Donald J. Trump is following in the footsteps of his predecessors, playing the greatest political three-card monte trick on Americans, and rarely anyone, maybe not even him, is taking notice.
The news cycle over the past week has covered the many angles — and many stories — of the tragedy in Las Vegas. On Wednesday, Oct. 4, 2017, Republican senators, including John Cornyn (R-TX), Ron Johnson (R-WI), and David Perdue (R-GA), announced their potential support for a bill banning bump stocks, which the shooter used to maximize casualties.
While the main media narrative drove in circles around the events in Las Vegas, the Trump administration did a few things with little fanfare.
On Friday, Oct. 6, 2017, Attorney General Jeff Sessions released a memo that announced that any government action would be considered illegal if it “ … compels an act inconsistent with … or substantially pressures the adherent to modify [religious] observance or practice.”
The memo followed the Trump administration’s release of two documents of “final rules,” which instructed the departments involved in enforcing the Affordable Care Act to heavily favor requests for exemptions from individuals citing “religious beliefs or moral convictions.”
Two days earlier, Sessions also issued a memo addressing U.S. attorneys, rolling back former Attorney General Eric Holder’s directive to include gender identity in the definition of gender pertaining to anti-discrimination in public sector employment, thereby reinterpreting the federal government’s enforcement of Title VII of the Civil Rights Act of 1964.
Heavy executive action following a news cycle dominated by scandal or disaster is similar to Canadian author Naomi Klein’s theory of disaster capitalism, or “orchestrated raids on the public sphere in the wake of catastrophic events,” which she outlined in her 2007 book “The Shock Doctrine.”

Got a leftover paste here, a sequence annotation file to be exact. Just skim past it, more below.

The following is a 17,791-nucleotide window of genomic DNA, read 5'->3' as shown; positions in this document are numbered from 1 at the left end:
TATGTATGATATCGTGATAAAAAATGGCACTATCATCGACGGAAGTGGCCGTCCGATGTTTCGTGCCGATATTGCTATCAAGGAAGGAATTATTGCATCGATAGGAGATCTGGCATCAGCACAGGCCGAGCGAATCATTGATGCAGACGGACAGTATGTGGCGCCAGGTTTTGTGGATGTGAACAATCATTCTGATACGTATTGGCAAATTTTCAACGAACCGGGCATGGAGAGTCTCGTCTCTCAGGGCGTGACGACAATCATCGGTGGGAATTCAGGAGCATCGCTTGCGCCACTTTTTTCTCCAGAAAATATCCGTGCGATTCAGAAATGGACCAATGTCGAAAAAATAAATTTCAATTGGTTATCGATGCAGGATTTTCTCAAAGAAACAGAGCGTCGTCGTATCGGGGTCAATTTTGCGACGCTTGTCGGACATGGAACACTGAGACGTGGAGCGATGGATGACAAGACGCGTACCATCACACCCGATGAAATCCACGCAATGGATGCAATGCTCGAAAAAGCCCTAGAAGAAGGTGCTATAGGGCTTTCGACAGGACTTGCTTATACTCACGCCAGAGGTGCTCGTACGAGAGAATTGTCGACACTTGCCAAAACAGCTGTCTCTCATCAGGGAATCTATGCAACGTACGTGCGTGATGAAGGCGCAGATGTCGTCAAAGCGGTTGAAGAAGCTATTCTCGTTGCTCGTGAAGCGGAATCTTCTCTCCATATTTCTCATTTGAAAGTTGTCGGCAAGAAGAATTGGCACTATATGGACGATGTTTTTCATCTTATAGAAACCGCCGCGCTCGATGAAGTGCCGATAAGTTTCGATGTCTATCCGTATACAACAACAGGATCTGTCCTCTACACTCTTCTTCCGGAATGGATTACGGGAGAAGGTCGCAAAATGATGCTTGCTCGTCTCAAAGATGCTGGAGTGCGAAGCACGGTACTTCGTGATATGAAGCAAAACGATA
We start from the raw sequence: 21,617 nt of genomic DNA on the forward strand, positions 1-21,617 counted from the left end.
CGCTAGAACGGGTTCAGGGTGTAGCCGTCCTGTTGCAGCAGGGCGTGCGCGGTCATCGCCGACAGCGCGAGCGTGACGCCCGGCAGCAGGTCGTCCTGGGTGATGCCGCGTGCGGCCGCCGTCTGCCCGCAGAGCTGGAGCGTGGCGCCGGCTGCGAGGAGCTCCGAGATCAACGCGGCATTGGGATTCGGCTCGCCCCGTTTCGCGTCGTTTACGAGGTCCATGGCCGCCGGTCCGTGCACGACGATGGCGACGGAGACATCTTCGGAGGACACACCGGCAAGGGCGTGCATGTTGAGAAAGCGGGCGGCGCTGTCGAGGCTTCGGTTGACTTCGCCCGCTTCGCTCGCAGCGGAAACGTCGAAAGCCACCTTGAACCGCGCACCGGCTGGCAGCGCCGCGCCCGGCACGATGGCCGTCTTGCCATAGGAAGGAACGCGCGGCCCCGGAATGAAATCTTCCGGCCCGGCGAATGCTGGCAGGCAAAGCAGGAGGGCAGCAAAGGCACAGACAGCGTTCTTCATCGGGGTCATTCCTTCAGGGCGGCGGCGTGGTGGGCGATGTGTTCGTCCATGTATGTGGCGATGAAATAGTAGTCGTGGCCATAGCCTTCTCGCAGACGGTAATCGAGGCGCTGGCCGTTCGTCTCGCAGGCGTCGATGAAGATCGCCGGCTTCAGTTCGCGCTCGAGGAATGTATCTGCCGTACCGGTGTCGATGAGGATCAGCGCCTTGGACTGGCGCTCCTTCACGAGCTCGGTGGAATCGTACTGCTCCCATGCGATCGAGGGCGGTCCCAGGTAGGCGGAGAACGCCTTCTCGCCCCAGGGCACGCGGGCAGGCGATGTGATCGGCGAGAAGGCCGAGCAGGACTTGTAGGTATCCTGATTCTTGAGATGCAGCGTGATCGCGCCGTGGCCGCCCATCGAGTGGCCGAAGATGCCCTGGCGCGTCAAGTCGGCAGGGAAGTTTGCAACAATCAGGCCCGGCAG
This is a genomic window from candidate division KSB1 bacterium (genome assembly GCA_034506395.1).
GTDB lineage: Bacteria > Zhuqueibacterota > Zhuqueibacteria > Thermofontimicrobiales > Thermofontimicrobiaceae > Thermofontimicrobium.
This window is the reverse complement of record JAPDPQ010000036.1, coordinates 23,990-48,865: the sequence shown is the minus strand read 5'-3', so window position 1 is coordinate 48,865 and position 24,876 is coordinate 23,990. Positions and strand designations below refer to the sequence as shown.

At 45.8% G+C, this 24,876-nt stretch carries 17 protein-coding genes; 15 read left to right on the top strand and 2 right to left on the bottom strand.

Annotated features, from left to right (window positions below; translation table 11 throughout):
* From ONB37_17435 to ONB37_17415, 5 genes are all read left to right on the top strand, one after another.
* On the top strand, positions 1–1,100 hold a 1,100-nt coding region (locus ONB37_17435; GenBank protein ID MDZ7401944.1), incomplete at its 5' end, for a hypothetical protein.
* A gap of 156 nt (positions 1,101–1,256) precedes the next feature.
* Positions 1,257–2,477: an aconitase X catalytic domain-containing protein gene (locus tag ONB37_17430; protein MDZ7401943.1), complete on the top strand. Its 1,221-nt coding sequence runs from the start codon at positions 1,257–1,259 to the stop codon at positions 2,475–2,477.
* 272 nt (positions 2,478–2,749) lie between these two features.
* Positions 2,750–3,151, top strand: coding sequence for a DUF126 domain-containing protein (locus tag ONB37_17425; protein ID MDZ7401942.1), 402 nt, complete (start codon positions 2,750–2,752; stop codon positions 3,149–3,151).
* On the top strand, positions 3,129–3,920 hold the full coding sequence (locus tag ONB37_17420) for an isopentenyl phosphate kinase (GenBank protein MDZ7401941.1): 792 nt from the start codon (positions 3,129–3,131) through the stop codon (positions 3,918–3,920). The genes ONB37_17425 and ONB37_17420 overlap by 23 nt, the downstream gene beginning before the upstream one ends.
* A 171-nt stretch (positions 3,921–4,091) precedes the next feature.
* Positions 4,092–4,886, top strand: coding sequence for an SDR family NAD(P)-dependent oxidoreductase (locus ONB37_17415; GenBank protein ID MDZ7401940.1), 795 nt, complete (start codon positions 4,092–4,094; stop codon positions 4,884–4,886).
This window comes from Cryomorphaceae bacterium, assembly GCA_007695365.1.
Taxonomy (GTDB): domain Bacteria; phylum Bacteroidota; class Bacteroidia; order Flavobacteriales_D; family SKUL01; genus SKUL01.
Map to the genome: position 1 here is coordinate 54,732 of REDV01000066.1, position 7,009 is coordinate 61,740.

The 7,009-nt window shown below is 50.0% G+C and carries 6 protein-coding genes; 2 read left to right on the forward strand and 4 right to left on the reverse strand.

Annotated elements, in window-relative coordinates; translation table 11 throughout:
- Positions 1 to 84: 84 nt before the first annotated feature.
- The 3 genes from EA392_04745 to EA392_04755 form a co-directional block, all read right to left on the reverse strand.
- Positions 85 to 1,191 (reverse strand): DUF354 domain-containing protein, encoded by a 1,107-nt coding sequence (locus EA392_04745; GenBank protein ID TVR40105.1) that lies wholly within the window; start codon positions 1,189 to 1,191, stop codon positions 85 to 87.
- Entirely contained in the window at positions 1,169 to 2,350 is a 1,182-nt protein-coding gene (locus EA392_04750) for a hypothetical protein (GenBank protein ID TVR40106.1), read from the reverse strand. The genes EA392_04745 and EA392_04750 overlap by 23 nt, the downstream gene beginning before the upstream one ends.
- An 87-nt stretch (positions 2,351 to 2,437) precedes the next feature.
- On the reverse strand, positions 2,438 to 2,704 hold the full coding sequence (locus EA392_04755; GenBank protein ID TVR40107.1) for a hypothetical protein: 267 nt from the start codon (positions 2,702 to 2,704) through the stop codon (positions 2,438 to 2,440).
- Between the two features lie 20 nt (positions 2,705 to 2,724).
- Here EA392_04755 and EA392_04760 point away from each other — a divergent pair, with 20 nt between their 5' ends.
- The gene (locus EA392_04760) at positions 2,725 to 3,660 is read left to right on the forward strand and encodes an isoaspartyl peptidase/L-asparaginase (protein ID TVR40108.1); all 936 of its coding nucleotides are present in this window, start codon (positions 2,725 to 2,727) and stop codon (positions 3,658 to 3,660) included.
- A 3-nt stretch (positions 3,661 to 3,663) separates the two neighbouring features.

In it, Klein bases disaster capitalism on the philosophy of economist Milton Friedman, who later formatted the tactic for political use, but first outlined it in his 1962 book “Capitalism and Freedom,” where he observed that “only a crisis — actual or perceived — produces real change.”
Some of Klein’s support for the popularity of this tactic discusses the aftermath of Hurricane Katrina and the concerted efforts of conservatives and the Bush administration to reform the Louisiana education system. The phenomenon, however, is not new to the 21st century.
In the aftermath of the Bay of Pigs Invasion in 1961, President John F. Kennedy signed an executive order expanding the House Un-American Activities Committee’s right to inspect excess profits and estate tax returns, and following Japan’s attack on Pearl Harbor in late December of 1941, President Franklin Delano Roosevelt issued Executive Order 9066, which authorized the internment of Japanese Americans.
While America — and a majority of the mainstream news cycle — is focused elsewhere, the Trump administration is able to advance its agenda, avoiding much of the public discussion and debate that should accompany decisions that impact anyone under the jurisdiction of the American government.
The lesson of the 2016 election should have been that everyone in the United States has a voice. No matter where anyone lies on the political spectrum, there is an inherent value in a representative democracy that has critical debate and discussion with those voices. By letting President Trump and misleading media narratives distract from the necessary civil discourse, the public creates an environment that silences itself.
Head fakes accompany action
Donald Trump knows the power of media, particularly social media. A 2016 Pew Research study found that 62 percent of individuals get at least some of their news from social media: 70 percent of Reddit users, 66 percent of Facebook users and 59 percent of Twitter users responded that they get news on that platform.
With that audience of consumers, any narrative that dominates the news cycle, and by extension the news feeds of the majority of social media users, wields incredible influence. Donald Trump knows, from considerable experience during the election season, that a controversial tweet or a comment during a speech is likely to get a large amount of coverage.